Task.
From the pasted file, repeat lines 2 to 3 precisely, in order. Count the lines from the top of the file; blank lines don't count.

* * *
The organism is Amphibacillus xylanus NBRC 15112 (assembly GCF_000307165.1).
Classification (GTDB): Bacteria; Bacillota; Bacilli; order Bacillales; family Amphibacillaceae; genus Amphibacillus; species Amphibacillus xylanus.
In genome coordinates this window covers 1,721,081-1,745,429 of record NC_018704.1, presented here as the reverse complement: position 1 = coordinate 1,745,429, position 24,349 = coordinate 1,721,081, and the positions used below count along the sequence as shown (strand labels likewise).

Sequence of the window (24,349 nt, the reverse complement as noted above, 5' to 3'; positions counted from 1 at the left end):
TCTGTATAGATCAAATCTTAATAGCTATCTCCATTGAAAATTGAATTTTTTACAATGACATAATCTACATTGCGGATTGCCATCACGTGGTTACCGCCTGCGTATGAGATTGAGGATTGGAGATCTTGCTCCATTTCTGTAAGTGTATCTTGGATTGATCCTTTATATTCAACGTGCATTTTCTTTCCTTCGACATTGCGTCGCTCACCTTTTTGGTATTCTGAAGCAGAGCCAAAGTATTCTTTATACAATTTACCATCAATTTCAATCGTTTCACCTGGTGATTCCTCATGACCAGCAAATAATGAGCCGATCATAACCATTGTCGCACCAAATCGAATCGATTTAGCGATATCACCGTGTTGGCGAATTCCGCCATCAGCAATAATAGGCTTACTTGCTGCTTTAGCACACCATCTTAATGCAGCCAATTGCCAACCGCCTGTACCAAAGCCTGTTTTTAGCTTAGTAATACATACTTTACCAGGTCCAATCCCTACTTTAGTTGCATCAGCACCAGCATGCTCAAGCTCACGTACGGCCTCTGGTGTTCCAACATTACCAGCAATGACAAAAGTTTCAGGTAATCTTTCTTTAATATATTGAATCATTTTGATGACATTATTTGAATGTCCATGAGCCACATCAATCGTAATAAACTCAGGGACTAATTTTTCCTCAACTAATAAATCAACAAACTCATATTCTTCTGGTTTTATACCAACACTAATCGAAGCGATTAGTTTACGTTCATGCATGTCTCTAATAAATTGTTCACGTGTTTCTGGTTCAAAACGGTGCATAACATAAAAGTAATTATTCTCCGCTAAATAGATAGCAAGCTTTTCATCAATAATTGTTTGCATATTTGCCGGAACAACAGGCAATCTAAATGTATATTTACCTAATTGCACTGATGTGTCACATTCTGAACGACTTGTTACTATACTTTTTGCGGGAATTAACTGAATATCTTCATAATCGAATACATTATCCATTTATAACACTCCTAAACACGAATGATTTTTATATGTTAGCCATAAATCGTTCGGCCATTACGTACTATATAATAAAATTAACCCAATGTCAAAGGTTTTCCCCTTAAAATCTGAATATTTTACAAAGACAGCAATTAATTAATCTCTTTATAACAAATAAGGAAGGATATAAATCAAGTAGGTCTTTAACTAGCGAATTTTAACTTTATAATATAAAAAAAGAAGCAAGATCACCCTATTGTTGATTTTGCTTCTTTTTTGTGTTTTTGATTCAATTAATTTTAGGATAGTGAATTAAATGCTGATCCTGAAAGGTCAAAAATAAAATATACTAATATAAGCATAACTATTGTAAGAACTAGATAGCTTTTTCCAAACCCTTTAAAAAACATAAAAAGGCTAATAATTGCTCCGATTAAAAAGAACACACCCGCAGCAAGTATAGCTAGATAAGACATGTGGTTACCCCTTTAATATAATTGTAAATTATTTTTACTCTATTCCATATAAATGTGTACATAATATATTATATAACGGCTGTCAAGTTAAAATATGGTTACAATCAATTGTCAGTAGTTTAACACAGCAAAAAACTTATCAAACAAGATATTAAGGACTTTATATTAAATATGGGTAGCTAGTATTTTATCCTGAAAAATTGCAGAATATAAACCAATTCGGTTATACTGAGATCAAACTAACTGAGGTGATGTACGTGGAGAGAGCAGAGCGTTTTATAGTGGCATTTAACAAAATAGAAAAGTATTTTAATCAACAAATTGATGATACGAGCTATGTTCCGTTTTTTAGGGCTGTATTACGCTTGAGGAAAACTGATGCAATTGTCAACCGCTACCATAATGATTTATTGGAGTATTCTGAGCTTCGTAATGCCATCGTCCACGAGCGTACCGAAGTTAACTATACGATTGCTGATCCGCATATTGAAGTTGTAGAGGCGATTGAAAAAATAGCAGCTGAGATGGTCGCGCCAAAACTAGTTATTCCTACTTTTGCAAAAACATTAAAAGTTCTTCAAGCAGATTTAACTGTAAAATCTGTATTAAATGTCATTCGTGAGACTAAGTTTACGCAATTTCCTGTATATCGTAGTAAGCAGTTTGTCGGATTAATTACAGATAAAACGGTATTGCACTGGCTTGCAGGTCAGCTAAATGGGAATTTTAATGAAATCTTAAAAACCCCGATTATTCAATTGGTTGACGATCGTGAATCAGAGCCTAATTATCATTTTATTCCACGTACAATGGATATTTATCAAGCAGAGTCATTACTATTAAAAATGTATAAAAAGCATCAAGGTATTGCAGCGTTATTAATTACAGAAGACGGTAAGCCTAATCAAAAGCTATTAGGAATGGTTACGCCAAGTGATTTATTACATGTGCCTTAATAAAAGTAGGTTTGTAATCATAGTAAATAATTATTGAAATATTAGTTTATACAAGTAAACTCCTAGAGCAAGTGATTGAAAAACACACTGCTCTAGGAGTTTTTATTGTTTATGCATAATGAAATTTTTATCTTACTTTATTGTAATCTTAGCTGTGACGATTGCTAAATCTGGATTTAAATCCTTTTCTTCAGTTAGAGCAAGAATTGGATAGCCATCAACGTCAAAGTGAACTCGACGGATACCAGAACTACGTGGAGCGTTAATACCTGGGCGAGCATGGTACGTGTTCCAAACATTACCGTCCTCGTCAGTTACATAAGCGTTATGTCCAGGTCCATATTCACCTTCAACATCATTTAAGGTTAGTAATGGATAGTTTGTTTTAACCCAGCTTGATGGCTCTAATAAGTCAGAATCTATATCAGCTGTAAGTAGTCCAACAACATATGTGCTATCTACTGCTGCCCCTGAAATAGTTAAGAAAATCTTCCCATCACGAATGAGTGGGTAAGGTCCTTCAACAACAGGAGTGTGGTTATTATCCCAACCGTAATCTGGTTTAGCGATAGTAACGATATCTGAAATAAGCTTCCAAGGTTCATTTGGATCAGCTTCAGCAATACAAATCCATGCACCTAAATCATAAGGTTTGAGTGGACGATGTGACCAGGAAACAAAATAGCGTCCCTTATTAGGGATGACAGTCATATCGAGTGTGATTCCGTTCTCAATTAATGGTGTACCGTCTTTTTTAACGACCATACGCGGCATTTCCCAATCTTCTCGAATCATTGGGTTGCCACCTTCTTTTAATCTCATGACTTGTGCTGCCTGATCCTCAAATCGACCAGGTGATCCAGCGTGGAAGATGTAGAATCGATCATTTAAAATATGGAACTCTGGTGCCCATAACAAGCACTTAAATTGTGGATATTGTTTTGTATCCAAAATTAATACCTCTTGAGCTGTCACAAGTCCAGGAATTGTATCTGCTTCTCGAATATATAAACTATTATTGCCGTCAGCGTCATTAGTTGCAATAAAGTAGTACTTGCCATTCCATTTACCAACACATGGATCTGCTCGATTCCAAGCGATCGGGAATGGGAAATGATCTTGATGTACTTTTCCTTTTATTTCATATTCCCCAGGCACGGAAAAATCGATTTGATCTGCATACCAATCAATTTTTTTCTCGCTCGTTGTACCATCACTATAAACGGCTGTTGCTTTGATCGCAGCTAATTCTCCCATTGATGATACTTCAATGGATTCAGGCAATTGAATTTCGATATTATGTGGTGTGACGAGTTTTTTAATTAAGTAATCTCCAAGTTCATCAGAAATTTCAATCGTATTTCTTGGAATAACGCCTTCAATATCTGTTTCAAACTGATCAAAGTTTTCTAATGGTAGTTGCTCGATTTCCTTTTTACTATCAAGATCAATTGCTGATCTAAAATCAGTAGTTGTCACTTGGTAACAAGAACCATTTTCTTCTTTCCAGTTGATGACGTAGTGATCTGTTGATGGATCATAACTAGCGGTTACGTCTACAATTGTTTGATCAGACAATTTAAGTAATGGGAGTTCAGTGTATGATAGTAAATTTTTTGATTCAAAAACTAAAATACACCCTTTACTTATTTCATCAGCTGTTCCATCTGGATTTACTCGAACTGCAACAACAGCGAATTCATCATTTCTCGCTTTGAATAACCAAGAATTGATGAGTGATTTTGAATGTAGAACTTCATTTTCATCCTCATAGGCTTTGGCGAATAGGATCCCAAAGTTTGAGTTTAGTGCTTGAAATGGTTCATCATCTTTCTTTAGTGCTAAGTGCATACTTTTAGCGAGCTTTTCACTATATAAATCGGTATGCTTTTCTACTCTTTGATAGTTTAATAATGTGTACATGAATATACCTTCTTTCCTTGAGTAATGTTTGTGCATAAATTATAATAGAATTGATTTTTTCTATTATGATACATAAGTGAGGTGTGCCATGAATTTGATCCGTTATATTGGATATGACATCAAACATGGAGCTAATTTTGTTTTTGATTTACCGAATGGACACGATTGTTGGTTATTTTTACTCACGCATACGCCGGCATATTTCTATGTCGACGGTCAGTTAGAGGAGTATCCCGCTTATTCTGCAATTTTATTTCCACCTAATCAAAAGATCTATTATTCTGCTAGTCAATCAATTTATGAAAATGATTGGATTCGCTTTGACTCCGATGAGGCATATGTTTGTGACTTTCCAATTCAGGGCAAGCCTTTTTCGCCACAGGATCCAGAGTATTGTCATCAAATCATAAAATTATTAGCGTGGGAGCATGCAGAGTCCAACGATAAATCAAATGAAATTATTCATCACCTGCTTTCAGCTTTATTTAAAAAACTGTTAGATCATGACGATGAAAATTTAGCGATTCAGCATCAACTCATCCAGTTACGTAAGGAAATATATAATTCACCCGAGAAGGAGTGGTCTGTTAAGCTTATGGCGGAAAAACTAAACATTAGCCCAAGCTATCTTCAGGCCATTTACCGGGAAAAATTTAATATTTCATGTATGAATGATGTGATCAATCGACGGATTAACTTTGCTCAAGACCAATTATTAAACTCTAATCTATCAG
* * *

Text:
Classification (GTDB): Bacteria; Bacillota; Bacilli; order Bacillales; family Amphibacillaceae; genus Amphibacillus; species Amphibacillus xylanus.
In genome coordinates this window covers 1,721,081-1,745,429 of record NC_018704.1, presented here as the reverse complement: position 1 = coordinate 1,745,429, position 24,349 = coordinate 1,721,081, and the positions used below count along the sequence as shown (strand labels likewise).